A Raisin in the Sun, 1959 - Summary
- Lorraine Hansberry used Langston Hughes' poem Montage of a Dream Deferred as a preface of her 1959 play about a family's struggle to escape from the Chicago ghetto. Mama finds a nice, clean, well-built house in a white neighborhood and uses her deceased husband's insurance money to make a down payment. Is this their dream come true? Was this the dream deferred all these years? Each family member seems to have a different dream, but each yearns to satisfy a longing of the human spirit that dwells within.
We believe this play expresses a vital and timeless message for all people to hear and feel. All human beings hope to achieve the best quality of life for their families. What is a life without hope, respect, and dignity but a mere existence, something to painfully endure? Peace, love and brotherhood are nice ideas to talk about, but we must be willing to walk the walk for any real and lasting change to occur. This play is an excellent tool to pick up along our journey --- a key to unlock the doors of "spiritual progress" effective for all mankind.
The Younger family includes Mama, Walter and Ruth, Beneatha and Travis. Mama is a strong, compassionate matriarch determined to get them out of the "rat trap" they live in. Walter, her son, feels his manhood and dreams are slipping away through a dead-end job and a restrictive family role. Ruth is Walter's wife who has resigned herself to her lot in life -- dreaming only of the house to keep her going. Beneatha is Mama's daughter who aspires to be a doctor. She is fiercely proud, assertive and ambitious, proud of her African heritage and believing it important to preserve, a new idea for African American women in 1959 society. Travis, Walter and Ruth's son, is their reason for persevering for a better life.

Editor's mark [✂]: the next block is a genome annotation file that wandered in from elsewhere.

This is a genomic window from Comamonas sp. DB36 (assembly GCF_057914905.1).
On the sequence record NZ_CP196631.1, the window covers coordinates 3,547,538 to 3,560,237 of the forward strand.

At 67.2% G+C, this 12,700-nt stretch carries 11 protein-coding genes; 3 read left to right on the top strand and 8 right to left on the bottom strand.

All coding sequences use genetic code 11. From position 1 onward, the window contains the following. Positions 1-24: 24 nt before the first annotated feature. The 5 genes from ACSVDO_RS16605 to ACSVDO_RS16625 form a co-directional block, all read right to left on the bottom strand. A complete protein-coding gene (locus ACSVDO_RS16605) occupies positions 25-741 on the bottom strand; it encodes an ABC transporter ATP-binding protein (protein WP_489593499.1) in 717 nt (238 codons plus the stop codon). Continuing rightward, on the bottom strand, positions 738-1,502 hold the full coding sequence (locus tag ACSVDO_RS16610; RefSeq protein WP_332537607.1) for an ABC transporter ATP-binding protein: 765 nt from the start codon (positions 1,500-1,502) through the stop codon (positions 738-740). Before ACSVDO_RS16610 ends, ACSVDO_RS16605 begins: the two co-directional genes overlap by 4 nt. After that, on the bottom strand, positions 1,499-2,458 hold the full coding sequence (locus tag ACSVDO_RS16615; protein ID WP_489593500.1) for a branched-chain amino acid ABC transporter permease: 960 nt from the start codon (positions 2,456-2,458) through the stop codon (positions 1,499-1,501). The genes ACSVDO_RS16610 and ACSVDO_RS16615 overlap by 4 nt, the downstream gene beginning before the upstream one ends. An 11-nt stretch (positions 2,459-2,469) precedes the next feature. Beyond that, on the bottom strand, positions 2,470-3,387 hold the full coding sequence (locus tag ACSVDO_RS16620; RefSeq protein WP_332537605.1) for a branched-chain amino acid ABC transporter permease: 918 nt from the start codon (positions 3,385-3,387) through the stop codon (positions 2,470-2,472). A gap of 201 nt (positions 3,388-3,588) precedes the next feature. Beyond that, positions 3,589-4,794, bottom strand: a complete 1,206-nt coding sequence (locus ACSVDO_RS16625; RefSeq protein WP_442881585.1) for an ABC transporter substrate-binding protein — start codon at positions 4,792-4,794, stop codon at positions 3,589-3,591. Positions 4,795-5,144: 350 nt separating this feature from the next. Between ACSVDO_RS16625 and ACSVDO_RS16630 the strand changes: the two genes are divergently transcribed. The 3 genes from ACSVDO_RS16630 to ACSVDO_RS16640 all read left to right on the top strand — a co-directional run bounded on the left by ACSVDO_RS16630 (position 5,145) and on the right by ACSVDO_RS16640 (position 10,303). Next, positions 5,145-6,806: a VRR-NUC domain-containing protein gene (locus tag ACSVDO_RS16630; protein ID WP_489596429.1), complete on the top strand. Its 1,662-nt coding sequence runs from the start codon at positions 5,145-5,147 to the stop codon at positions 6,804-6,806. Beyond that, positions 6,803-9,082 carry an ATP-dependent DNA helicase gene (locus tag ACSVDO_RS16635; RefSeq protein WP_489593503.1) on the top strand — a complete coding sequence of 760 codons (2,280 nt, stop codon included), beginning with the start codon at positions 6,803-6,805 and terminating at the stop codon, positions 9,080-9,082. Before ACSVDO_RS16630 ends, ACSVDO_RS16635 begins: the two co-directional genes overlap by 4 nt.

The Youngers are a family struggling to rise out of poverty and reach for the American Dream. It's a tragedy what sometimes happens to the human spirit when it constantly battles adversity and hardship--hope becomes hopelessness, power becomes powerlessness, and love becomes fear. A family can have the best intentions to improve their lives. They may gamble on what seems to be the only road out, and whether it is self-destructive may not be a consideration. The Youngers react to their circumstances with courage, strength, desperation, and naivety, not unlike any American family.
Tammy Barnett, head writer, Jill Owen, Hope Walters, Chad Wilson
University of Kentucky